• Spawning fish for better fishing The annual spring fish netting is underway at Rathbun Lake, Spirit Lake and Guttenberg and will begin Tuesday night at Storm Lake, as the spawning season picks up steam. Staff from the Iowa Department of Natural Resources collects walleye, northern p

    April 16, 2014

  • Supervisors dealing with vacancy Iowa Code states if there is a vacancy in an elected county office then there are two ways to fill the vacancy, one being that county's board of supervisors can make an appointment, the other by special election. That's what the Appanoose County Boar

    April 16, 2014

  • 'Teach Children To Save' in Appanoose County Iowa Trust and Savings Bank partnered with local schools to celebrate Teach Children To Save Day with savings education on April 10 and 11. More than 185 local youths explored lessons designed to educate students on the value of saving money. Establ

    April 16, 2014

  • Local Easter egg hunts The annual Moravia Easter egg hunt is at 11 a.m. Saturday, April 19 at City Park. The Faith United Methodist Church Easter egg hunt is at 10 a.m. Saturday, April 19 at the church on Highway 5 south. For all children in pre-k through sixth grade. If i

    April 16, 2014

  • Prison for Centerville man John Frank Thomasson, 30, of Centerville, was sentenced March 28 in the Appanoose County Courthouse to a total of six years in state prison. Thomasson was charged by Appanoose County Attorney Richard F. Scott by trial information on Oct. 29, 2013 wit

    April 15, 2014

  • A.C. history by Enyfs McMurry April 15, 1923/4: Centerville's radio station WDAX (see April 11's column) ceased operations suddenly and unexpectedly. The cause: the station, said the government, was not run by a licensed operator. It did come back onto the air, reconditioned and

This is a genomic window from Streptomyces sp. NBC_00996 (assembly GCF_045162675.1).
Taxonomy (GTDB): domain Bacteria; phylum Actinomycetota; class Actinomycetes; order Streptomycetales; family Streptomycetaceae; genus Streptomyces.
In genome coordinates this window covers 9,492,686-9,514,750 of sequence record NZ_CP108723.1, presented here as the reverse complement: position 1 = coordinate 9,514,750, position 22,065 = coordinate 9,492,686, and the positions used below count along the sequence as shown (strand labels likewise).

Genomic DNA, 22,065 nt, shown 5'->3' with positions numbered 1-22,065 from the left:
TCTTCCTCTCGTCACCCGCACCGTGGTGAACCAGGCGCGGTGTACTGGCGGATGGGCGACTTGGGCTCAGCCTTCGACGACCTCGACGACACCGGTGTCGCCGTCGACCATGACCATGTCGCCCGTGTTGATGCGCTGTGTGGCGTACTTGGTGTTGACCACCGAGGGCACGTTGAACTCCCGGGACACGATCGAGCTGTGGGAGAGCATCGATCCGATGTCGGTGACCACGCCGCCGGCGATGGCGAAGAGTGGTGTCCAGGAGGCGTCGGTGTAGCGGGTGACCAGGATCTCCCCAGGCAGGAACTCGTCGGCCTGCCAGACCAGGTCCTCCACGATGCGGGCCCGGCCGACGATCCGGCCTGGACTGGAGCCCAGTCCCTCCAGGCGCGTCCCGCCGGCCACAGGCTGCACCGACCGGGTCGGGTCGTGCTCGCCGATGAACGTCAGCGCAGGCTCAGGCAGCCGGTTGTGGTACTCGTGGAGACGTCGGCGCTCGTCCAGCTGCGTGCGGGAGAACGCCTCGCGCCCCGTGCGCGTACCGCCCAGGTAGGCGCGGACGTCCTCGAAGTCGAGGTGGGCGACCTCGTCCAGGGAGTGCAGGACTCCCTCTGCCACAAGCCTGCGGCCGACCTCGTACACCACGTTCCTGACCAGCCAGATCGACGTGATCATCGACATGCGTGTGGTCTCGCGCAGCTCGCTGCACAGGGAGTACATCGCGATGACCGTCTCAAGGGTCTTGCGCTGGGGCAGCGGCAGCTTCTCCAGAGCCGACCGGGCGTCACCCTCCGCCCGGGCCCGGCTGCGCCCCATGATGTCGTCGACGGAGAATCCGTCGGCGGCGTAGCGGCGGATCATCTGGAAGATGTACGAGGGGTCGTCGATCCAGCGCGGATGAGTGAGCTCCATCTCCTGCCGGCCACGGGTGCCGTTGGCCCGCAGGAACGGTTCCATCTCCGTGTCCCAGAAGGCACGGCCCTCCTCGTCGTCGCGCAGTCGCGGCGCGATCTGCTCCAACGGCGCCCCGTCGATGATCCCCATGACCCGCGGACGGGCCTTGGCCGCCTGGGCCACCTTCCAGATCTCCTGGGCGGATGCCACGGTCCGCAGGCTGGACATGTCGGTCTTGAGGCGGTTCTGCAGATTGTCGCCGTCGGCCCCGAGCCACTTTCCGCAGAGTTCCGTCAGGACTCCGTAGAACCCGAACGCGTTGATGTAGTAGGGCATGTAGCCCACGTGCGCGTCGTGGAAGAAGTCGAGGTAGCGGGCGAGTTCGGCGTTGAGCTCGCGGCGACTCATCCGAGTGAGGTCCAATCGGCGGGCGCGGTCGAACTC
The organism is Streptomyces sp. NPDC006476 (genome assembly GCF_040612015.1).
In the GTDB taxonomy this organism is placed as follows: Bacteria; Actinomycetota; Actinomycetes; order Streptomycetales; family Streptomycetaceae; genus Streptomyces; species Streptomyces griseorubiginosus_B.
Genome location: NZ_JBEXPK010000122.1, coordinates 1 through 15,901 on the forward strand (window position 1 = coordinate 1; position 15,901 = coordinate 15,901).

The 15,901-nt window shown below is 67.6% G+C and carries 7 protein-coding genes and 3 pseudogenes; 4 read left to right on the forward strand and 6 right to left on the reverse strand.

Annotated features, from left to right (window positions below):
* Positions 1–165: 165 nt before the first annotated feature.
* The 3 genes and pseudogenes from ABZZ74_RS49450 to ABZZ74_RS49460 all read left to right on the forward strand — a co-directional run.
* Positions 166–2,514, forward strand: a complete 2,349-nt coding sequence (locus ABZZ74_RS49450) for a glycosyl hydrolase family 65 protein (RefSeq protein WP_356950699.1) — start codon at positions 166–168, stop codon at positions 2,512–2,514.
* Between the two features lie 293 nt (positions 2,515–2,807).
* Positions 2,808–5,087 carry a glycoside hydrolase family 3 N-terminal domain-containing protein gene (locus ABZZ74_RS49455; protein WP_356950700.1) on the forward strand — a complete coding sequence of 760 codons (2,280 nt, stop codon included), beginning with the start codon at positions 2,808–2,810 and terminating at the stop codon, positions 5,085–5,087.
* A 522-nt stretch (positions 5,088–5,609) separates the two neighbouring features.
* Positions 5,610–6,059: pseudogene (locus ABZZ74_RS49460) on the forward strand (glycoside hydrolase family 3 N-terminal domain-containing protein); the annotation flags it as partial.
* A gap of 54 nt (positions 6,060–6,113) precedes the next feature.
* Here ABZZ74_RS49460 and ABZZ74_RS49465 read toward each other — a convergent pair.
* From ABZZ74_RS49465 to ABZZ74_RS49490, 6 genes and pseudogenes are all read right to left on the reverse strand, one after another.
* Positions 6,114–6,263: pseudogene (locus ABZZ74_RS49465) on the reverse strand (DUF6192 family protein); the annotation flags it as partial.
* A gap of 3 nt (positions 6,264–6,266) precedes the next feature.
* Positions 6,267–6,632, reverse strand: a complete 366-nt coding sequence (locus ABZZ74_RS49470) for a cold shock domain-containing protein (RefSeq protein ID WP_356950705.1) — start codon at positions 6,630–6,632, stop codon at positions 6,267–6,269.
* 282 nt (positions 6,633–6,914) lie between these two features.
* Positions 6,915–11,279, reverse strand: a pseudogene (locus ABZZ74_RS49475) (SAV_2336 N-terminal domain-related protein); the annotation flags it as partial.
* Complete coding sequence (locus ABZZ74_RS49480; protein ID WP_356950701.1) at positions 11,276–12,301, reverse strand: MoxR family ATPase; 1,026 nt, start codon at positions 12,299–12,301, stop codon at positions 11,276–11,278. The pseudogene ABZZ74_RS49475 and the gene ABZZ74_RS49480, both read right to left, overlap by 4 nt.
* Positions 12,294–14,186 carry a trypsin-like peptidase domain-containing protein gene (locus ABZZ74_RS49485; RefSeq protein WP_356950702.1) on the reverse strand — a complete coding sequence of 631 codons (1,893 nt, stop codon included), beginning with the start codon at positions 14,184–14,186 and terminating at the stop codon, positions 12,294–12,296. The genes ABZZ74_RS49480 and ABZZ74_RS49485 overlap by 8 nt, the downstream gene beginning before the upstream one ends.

April 15, 2014

  • Healthy Appanoose: Week 14 The 14th week of the Healthy Appanoose Challenges are printed below. The free program can be joined anytime throughout the year. Log in at the Centerville-Rathbun Lake Area Chamber of Commerce at www.centerville-ia.com to record challenges completed.

    April 15, 2014

  • 041514 AC Civil War Part 5 Photo 1 Disaster at the Battle of Marks' Mills Appanoose County men of the 36th Iowa Infantry under Lt. Col. Francis M. Drake of Unionville, Iowa, along with men of the 18th Iowa Infantry under Capt. William Duncan of Osceola and 1st Lt. Joseph K. Morey of Centerville remained embedded deep in Co

    April 15, 2014 2 Photos

  • Dept. to begin 10-hour days The Appanoose County Secondary Roads Department announced Friday it will begin working 10-hour days for the summer months beginning on Monday, April 21. Department hours will be from 6 a.m. to 4:30 p.m. Monday through Thursday with the office open Fr

    April 15, 2014

  • 041414 Trees Photo Trees Forever to work on Levee pocket park Centerville is branching out with new trees thanks to a $1,440 grant from Alliant Energy. Joyce E. Thomas, president of the local Trees Forever said the money will go toward planting more trees in Centerville and the group will begin in the Levee are

    April 14, 2014 1 Photo

  • M-U signs new superintendent agreement MOULTON -- Tough decisions were put into action last Tuesday at the Moulton-Udell School board meeting. The board of education gave their OK to move forward with approximately $200,000 worth of budget reductions, as the school attempts to stay within

    April 14, 2014

  • Miller-Meeks in Centerville Dr. Mariannette Miller-Meeks will be in Centerville from 10-10:45 a.m. on Wednesday, April 16 at The Garage, 207 N. 13th St. Miller-Meeks is in this race to win the Republican primary and defeat Congressman Dave Loebsack in November. "The people of I

    April 14, 2014

  • A.C. history by Enfys McMurry April 14, 1912: People learned the shocking news of the sinking of the Titanic. The Iowegian's headline was followed by a second, also shocking to Appanoose County people: "Mystic Man Loses Wife and Children." The Mystic man was Franck Lefebre. He wa

    April 14, 2014

Obituaries
Featured Ads
Poll

The Iowegian wants readers to think about food prices. Are you paying more than you were last year for certain food items? According to a survey by the American Farm Bureau Federation, "the cost of 16 food items" increased by 3.5 over 2013, as reported by the Des Moines Register. So, the question of the week is, "Are you feeling the food price increase pinch?"

A. Yes, and it hurts.
B. No, I don't feel a thing.
C. Not sure.
     View Results
Iowegian on Facebook